Diidxa za: Zapotec in the Isthmus of Tehuantepec
In May 2012, I spent 10 days in the community of La Ventosa, northwest of Juchitán de Zaragoza in Oaxaca, Mexico. I am indebted to Dr. Gabriela Pérez Báez of the Smithsonian Institution Museum of Natural History, who introduced me to many people both in La Ventosa and in the local academic community, as well as providing crucial guidance in many things. With her help, and funding provided by NSF through the MesoSpace Project (BCS-1053123), I collected linguistic data on spatial reference frames in discourse using the referential communication tasks 'Ball & Chair' and 'Talking Animals'.
In October 2013, I returned to La Ventosa for 3 weeks and conducted initial field trips to the communities in which I will be collecting data for my dissertation: Santa María Xadani, Juchitán, Espinal, Ixtaltepec, Unión Hidalgo, and San Blas Atempa. I also observed and assisted where I could with the ongoing ethnobotany project led by Dr. Pérez Báez. This work included field trips for plant collection, plant processing, data management, and presentation of a pilot memory game product for the children of La Ventosa and surrounding communities.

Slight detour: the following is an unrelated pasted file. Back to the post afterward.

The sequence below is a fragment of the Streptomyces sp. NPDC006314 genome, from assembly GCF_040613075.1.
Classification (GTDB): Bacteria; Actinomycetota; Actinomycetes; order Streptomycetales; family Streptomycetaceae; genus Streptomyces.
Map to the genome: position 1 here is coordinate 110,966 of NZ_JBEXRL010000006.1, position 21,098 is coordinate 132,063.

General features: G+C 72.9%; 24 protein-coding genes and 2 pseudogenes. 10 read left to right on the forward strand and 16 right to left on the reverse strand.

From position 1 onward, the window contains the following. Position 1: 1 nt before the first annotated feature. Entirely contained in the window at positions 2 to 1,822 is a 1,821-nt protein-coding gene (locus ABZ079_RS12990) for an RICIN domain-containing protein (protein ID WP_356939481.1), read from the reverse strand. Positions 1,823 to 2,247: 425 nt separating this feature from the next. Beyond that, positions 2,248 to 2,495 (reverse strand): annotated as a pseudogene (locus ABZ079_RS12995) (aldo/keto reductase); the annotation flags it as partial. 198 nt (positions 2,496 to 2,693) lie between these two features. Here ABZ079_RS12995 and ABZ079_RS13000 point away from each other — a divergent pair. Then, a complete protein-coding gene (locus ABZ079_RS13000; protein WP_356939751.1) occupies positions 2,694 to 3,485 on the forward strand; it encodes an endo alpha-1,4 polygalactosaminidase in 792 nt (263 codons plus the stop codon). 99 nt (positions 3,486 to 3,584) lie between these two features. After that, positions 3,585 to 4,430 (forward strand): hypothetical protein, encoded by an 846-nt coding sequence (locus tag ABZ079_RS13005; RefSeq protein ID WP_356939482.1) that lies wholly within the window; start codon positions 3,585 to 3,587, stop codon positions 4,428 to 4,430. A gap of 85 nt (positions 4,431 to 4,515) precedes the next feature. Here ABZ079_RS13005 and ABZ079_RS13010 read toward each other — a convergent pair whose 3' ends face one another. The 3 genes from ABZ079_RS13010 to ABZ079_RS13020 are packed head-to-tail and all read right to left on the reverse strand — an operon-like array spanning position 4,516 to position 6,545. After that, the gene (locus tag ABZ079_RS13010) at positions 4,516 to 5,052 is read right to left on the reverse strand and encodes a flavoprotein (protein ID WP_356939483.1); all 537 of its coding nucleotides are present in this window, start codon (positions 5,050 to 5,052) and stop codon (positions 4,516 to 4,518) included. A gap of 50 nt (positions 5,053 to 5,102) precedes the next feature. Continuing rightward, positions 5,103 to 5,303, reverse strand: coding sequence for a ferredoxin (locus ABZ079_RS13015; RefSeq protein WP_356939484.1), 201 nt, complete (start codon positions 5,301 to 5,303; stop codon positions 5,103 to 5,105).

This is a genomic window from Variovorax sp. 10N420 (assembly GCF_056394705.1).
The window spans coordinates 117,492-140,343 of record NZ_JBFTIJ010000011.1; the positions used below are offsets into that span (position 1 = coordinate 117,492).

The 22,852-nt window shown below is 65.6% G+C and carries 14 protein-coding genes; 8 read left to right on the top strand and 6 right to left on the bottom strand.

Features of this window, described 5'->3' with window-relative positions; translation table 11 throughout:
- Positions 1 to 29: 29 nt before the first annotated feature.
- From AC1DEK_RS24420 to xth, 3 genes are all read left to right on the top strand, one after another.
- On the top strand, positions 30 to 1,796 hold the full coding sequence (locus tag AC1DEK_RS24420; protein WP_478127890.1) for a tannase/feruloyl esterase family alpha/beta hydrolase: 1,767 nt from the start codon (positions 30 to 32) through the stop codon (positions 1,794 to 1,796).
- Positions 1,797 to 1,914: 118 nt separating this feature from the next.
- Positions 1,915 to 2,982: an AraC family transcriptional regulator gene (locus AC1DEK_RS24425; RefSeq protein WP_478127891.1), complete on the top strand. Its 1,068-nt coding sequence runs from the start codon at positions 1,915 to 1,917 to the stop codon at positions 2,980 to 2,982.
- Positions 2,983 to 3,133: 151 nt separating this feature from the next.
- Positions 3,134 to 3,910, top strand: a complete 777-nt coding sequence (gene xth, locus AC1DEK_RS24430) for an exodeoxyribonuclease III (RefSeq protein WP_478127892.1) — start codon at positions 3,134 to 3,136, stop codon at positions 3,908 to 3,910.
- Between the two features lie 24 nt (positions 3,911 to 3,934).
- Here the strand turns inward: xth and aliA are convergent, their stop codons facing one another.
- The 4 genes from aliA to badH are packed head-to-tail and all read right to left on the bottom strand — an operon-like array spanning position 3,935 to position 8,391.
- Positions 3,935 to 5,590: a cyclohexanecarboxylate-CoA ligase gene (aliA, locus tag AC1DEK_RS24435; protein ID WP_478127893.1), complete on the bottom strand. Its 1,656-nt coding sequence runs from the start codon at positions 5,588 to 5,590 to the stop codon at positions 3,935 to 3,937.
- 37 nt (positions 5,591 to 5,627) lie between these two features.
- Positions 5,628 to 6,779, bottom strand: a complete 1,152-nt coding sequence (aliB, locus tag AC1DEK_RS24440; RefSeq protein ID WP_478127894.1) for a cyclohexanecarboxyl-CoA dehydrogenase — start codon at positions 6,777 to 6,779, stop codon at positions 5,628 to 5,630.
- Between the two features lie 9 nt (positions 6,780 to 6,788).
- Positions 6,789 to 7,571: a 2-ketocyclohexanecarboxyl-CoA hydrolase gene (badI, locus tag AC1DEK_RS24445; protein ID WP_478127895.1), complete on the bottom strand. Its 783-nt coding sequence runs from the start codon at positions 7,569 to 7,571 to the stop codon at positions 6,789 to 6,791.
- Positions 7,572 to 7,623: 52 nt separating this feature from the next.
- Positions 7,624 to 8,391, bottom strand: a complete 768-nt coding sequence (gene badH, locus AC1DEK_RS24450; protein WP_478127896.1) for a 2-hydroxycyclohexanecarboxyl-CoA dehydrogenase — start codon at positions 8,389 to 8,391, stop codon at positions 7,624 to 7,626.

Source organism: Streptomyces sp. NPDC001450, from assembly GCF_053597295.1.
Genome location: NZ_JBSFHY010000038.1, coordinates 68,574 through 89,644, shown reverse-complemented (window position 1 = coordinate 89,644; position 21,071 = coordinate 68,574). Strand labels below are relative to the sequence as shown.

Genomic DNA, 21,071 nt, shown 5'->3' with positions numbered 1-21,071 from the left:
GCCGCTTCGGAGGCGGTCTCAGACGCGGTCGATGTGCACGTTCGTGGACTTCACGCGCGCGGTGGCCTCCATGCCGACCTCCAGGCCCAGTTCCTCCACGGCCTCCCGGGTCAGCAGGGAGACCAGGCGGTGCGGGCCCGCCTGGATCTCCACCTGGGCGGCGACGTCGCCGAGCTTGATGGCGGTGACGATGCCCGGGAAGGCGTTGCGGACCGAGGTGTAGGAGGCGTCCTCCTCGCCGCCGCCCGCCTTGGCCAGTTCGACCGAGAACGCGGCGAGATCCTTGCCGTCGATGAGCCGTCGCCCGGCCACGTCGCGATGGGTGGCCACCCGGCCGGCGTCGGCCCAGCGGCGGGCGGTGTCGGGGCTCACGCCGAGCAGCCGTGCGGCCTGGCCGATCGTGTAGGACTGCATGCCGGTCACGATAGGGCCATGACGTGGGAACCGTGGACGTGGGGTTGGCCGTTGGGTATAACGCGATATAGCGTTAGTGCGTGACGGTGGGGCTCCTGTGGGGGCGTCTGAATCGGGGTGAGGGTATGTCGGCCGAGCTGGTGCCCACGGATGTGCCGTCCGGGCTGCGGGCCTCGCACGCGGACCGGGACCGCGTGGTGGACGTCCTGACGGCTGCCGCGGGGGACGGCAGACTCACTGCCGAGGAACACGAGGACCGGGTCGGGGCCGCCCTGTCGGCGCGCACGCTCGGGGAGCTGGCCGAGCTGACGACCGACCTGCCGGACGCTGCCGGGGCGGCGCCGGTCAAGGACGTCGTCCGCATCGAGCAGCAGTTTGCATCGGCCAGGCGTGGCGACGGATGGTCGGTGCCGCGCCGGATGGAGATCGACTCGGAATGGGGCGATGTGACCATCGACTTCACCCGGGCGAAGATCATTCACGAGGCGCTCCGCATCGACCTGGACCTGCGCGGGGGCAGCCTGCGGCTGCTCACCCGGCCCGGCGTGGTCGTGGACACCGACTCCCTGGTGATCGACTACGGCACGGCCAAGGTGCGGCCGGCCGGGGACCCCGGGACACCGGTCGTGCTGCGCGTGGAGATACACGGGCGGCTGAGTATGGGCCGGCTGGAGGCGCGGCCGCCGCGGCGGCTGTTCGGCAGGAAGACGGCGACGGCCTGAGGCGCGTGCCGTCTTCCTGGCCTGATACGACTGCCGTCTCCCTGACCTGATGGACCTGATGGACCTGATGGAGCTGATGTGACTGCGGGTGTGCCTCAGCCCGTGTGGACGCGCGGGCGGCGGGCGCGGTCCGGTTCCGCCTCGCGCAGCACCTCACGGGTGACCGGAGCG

For 5 weeks in April-May 2014, I lived in Juchitán and collected data from Zapotec speakers in the city of Juchitán and the town of Santa María Xadani using the Talking Animals and New Animals tasks (developed by the MesoSpace Project to explore reference frame use in discourse and recall memory, respectively). I also conducted pilots of various ethnophysiographic tasks to explore the lexical resources and salience of landscape features for Zapotec speakers in La Ventosa. During this time I also had the opportunity to discuss possible outcomes of the documentation aspect of my project with researchers and community leaders who are currently working intensively on similar projects.
In January 2015, I returned for 3 weeks to collect additional linguistic reference frame data in Juchitán and collect data on landscape lexical inventory and route description strategies in La Ventosa, Juchitán, and Xadani.
I plan to return for at least one more trip for my dissertation research to perform follow-up semantic analyses with primary consultants and to discuss possible documentation outcomes for the communities. The trips in 2013-2015 are funded via my NSF DEL grant "Doctoral Dissertation Research: Documentation of Diidxa za (ZAI) spatial language" (BCS#1264064) (pdf available here), as well as my grant from the Mark Diamond Research Fund provided by UB's Graduate Student Association.